National Geographic : 1934 Jul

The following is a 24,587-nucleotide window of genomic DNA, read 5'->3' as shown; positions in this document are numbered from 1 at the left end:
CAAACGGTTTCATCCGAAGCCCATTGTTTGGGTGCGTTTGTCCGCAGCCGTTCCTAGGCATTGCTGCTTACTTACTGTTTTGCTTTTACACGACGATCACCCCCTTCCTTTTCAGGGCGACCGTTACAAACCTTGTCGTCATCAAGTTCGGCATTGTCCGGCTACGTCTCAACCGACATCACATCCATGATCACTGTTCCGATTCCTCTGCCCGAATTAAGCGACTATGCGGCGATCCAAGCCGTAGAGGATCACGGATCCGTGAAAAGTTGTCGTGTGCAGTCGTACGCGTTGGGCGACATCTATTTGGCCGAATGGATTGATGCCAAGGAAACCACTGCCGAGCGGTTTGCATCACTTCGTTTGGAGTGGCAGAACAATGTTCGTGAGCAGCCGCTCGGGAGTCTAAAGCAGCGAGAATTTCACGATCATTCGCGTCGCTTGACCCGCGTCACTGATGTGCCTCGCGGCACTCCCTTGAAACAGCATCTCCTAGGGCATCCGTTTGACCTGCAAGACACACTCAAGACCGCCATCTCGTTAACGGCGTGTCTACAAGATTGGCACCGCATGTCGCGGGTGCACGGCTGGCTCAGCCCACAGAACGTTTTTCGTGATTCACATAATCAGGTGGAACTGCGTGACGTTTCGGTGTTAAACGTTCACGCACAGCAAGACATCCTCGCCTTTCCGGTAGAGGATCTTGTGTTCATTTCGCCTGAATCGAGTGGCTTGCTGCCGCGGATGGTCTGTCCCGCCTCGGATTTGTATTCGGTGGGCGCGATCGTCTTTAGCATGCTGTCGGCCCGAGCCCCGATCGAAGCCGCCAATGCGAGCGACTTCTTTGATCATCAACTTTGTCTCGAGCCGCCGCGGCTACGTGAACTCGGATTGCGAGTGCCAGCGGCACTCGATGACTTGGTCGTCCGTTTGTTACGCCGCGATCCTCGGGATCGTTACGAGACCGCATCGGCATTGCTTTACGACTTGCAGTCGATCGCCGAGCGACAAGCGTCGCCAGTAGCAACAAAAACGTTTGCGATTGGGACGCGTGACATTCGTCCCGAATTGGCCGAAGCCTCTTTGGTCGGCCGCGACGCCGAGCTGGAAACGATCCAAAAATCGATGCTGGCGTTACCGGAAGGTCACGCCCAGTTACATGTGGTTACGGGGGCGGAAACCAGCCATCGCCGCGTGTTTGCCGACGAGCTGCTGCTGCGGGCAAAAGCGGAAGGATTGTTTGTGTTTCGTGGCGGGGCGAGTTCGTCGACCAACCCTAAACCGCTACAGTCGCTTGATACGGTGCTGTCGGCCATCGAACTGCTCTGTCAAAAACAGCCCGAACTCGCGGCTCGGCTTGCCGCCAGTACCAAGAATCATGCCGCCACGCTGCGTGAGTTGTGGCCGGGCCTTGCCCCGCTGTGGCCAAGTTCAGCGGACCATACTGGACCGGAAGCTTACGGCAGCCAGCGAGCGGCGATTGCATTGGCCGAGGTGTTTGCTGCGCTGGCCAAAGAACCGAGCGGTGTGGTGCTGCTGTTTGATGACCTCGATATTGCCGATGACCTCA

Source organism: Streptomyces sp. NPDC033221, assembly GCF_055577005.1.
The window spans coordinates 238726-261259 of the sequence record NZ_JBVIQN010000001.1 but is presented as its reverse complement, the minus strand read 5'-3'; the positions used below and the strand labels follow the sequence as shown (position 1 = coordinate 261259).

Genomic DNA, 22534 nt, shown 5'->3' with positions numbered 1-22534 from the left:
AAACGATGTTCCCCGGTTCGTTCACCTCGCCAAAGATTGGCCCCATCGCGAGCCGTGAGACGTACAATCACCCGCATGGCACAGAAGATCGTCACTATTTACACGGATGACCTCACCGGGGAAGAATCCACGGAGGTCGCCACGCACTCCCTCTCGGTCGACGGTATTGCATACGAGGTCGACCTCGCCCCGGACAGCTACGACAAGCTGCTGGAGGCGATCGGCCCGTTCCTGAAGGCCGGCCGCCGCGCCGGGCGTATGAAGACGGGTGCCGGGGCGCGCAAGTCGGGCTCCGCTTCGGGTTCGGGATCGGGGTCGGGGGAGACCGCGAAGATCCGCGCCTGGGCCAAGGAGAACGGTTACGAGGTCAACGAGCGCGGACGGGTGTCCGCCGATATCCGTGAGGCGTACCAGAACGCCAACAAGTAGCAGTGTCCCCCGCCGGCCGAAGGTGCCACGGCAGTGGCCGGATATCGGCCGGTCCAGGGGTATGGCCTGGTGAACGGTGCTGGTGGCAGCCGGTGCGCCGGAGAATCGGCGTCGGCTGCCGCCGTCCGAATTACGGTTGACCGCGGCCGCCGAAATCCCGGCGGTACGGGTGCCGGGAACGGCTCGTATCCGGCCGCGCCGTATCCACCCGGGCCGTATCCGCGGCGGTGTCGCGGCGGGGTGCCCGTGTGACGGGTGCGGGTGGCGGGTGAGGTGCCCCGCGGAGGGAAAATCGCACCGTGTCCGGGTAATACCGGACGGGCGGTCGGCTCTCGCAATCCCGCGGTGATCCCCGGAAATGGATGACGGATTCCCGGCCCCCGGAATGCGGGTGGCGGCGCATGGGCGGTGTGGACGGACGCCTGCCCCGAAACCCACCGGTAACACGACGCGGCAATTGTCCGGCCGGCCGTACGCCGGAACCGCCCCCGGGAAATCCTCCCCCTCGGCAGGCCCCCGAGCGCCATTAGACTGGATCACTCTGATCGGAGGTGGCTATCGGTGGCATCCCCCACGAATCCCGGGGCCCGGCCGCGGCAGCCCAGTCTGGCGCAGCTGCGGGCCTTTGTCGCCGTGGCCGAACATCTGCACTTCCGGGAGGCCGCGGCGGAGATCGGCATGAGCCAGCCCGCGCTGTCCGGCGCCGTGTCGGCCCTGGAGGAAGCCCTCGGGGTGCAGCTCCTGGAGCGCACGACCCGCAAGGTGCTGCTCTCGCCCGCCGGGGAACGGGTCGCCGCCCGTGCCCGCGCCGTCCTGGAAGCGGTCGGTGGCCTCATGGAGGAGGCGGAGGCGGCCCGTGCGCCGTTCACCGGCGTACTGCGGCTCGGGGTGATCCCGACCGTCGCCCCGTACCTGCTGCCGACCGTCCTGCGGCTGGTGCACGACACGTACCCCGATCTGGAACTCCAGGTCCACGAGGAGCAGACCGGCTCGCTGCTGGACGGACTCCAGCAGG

THE NATIONAL GEOGRAPHIC MAGAZINE rnotograpn oy w uneim i ooen MODERN RADIO TOWERS TOP 300-YEAR-OLD PEAK FORT From the commanding heights above Funchal frowns Forte do Sao Joao do Pico, built by the Spaniards during their occupancy. Below its weathered battlements wind narrow streets bordered by walled gardens and houses with old-fashioned balconies and shuttered windows. by the heat. To-day some Madeira wines are mellowed by being kept for weeks in heated vats at a fixed temperature and are later fortified. A recent decree prohibits the exportation of wine until it is five years old. Madeira is a small island, little more than 30 miles in length and less than half this in width; but it is so mountainous, so gashed by deep gorges and guarded by gigantic headlands, that access is difficult to certain of its sun-kissed coastal villages, cool, mist-enveloped uplands, and deep, fern-hung canyons. Motor busses, which connect the villages on the paved highways, have made a marked change in the manner of life and outlook of the country people. Long ac customed to perilous descents afoot or by sled, they show no fear as the heavily laden bus sways around sharp curves, skirts precipitous cliffs, and lumbers down some of the steepest grades with which a car is called upon to cope. One of the 'most interesting motor trips to be made from Funchal takes us up the serpentine road back of the town to the summit of the mountains. We linger at the 500-year-old church of Nossa Senhora do Monte, on a hill crest above the city. It shelters the tomb of the exiled Karl, Emperor of Austria-Hungary, who, until his death, twelve years ago, lived with his family on an estate near by.